Amidst the big hope and hype of analytics, there is one sector that has definitely lagged behind in adoption. Healthcare analytics is fraught with a data deluge, overcoming legacy architecture challenges and a lack of perceivable value has led to the slow adoption among key stakeholders – insurance providers, pharma and hospitals. While on the surface, being analytics-driven may sound promising but integration with complex healthcare software isn’t all smooth.
In an interview with Analytics India Magazine, Madhu Aravind, CEO of Searchlight Health, Bangalore-based healthcare analytics company, also a subsidiary of Piramal Enterprises Limited spoke about the growth opportunity, key stakeholders and emerging technologies in healthcare analytics. He also emphasized how making analytics meaningful for healthcare practitioners is crucial to success.
Searchlight Health has partnered with 85 leading hospitals, including Apollo, Manipal and Sagar Hospitals and primarily focuses on Hyderabad Chennai and Bangalore market.
Slow adoption in healthcare analytics
Healthcare analytics worldwide is in an early stage. In India it is at a very nascent stage and 60% of the healthcare analytics market is based in the US. With data growing in size, it means stakeholders have the opportunity to realize big gains, but it seems like transitioning to an analytics platform and deriving value is the biggest bottleneck. Citing the reasons behind slow adoption, Aravind explained, “Take an example of a hospital where most of the software they use is for workflow management, optimization, and resource management, where it is not fundamentally changing the way they work”.
Hospitals, physicians and practitioners are not averse to new technology be it in imaging or in researching tool to help them get better outcomes. But what they essentially want is value additions, he added. Case in point – a hospital adopter would want improved revenue, better patient outcomes and 10x value than before.
“Today, the reality is there is non-standard data and unstructured data sitting in the traditional legacy systems. What has changed is the ability to process data as it is and convert it into something more meaningful, tangible both from an operational, clinical and financial perspective. These initiatives happened only in the last few years,” explained Aravind.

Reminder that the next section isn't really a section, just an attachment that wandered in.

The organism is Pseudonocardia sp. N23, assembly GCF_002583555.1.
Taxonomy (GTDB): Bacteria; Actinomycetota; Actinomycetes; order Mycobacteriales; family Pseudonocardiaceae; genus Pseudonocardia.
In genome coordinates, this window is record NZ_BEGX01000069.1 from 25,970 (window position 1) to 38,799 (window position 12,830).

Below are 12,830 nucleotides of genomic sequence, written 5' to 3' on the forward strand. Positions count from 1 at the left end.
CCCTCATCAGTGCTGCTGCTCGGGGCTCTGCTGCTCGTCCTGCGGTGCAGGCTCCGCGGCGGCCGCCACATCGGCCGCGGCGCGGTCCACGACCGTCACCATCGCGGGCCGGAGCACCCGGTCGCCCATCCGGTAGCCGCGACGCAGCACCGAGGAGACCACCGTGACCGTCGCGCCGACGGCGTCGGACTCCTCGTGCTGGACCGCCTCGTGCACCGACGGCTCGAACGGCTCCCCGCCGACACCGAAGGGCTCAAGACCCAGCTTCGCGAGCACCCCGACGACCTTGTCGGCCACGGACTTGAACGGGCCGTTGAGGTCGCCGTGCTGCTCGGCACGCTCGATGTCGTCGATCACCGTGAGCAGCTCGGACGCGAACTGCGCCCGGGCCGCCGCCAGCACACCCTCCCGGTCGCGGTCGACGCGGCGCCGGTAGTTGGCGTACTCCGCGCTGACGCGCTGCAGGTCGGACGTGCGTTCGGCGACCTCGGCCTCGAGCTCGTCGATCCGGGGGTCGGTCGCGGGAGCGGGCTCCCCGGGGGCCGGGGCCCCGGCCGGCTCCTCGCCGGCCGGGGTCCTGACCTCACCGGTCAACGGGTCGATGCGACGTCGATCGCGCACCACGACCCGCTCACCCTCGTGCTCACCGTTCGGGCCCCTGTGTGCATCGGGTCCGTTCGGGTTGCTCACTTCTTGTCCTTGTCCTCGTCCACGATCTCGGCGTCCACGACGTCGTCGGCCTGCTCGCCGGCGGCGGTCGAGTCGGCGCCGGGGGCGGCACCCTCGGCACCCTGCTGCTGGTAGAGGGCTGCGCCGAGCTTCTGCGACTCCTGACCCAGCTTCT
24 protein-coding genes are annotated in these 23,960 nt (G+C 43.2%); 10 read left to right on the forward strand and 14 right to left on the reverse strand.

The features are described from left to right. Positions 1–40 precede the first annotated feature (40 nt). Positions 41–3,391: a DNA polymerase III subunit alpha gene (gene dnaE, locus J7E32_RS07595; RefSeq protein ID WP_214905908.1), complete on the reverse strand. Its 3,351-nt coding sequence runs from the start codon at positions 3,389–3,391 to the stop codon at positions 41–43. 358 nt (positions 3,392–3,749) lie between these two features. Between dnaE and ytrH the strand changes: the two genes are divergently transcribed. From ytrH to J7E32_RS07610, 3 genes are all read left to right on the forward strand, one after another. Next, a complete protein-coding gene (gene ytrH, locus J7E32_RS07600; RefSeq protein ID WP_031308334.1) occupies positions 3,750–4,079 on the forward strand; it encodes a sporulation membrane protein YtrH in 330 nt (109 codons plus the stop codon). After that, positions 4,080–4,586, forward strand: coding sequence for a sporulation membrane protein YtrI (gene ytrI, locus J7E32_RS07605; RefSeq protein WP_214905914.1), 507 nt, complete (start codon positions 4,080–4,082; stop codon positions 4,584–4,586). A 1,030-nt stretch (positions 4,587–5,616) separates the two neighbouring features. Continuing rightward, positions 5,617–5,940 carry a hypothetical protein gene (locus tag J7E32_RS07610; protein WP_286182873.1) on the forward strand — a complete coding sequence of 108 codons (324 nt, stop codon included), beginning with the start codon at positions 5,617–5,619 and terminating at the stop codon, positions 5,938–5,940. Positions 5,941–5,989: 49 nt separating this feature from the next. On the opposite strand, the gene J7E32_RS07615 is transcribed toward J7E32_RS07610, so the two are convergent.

Piramal Enterprises – no stranger to data and analytics
Piramal Enterprises Limited is no stranger to data analytics. The healthcare heavyweight acquired health analytics company Searchlight Health two years back to reportedly make developments in creation of analytic tools, new solutions for key stakeholders and capturing data regarding the Indian healthcare system. Searchlight Health has lent technological depth and engineering skills to the parent group.
According to Aravind, at Piramal, data analytics has been a worldwide focus. In the recent years the group has trained its eyes on the Indian market, enabling first movers to deploy analytics solutions faster. “We are the entity through which focus in India. It is a two way-street for us, where many of the solutions deployed for worldwide customers similarly are applicable in Indian context also,” he shared.
To put things in perspective, Piramal Enterprises focuses on pharmaceuticals, financial services and information management and made a foray in healthcare information segment with the acquisition of Decision Resources Group in 2012. DRG is known for providing web-enabled research, predictive analytics through proprietary databases and consulting services.